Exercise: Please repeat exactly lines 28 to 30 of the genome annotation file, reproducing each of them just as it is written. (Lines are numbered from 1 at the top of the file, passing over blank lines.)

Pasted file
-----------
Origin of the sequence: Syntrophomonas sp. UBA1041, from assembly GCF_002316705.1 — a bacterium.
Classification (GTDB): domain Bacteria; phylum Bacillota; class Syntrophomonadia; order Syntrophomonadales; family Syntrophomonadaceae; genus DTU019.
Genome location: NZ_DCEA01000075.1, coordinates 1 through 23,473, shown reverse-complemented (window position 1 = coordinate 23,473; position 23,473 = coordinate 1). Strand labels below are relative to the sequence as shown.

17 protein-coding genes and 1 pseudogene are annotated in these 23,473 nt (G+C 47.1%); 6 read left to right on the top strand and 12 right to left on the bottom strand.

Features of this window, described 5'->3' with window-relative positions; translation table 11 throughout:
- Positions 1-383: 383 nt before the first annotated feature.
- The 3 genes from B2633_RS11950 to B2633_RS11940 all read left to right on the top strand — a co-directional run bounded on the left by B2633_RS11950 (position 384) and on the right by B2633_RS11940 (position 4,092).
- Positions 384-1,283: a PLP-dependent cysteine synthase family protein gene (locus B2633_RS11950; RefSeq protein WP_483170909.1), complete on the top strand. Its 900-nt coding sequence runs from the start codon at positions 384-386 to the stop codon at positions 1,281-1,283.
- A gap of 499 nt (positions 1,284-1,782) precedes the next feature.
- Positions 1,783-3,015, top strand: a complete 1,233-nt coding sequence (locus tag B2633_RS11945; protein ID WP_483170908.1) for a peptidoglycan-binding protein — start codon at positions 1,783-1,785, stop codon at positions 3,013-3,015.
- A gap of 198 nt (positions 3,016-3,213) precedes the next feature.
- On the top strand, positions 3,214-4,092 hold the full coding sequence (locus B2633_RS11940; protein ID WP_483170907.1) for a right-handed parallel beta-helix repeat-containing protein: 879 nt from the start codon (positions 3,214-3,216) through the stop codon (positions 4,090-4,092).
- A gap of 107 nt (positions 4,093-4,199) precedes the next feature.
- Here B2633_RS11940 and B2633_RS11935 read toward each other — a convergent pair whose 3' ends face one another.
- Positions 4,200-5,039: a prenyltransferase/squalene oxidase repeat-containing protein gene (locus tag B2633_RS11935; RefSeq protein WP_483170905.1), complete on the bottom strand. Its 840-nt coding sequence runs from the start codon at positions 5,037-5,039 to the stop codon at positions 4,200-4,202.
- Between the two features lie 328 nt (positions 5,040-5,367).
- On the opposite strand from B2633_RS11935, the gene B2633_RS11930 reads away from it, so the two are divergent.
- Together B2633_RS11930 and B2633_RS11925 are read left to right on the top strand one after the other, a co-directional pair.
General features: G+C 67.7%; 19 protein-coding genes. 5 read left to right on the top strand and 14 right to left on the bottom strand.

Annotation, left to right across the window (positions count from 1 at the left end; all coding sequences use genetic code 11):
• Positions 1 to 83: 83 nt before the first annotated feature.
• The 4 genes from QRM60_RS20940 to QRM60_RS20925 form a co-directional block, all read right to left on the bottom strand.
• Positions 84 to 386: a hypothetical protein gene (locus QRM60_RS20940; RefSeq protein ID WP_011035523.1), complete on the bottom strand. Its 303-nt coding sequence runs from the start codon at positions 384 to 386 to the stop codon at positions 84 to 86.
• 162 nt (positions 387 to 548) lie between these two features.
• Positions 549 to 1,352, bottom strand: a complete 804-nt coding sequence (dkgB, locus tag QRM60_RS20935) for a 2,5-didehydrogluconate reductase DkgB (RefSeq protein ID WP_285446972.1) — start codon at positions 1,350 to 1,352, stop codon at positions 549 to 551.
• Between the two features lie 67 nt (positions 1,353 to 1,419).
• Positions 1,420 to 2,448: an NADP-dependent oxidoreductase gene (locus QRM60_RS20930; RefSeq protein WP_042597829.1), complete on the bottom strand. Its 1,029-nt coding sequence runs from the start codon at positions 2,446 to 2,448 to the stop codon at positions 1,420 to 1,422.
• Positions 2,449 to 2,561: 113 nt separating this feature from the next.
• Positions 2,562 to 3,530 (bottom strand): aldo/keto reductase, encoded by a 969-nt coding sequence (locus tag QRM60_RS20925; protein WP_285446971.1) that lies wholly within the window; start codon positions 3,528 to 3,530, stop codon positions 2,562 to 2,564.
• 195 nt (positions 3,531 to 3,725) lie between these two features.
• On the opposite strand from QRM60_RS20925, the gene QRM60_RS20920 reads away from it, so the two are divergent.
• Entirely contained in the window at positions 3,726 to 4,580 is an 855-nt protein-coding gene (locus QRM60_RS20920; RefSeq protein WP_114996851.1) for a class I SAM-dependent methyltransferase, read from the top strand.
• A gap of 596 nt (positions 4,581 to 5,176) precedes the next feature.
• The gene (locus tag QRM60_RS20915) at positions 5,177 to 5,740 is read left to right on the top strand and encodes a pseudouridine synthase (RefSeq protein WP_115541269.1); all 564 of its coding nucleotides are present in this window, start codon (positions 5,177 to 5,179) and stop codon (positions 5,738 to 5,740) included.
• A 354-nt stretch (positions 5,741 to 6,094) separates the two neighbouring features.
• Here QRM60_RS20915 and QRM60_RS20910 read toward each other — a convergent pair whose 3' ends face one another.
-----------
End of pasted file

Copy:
• Positions 2,449 to 2,561: 113 nt separating this feature from the next.
• Positions 2,562 to 3,530 (bottom strand): aldo/keto reductase, encoded by a 969-nt coding sequence (locus tag QRM60_RS20925; protein WP_285446971.1) that lies wholly within the window; start codon positions 3,528 to 3,530, stop codon positions 2,562 to 2,564.
• 195 nt (positions 3,531 to 3,725) lie between these two features.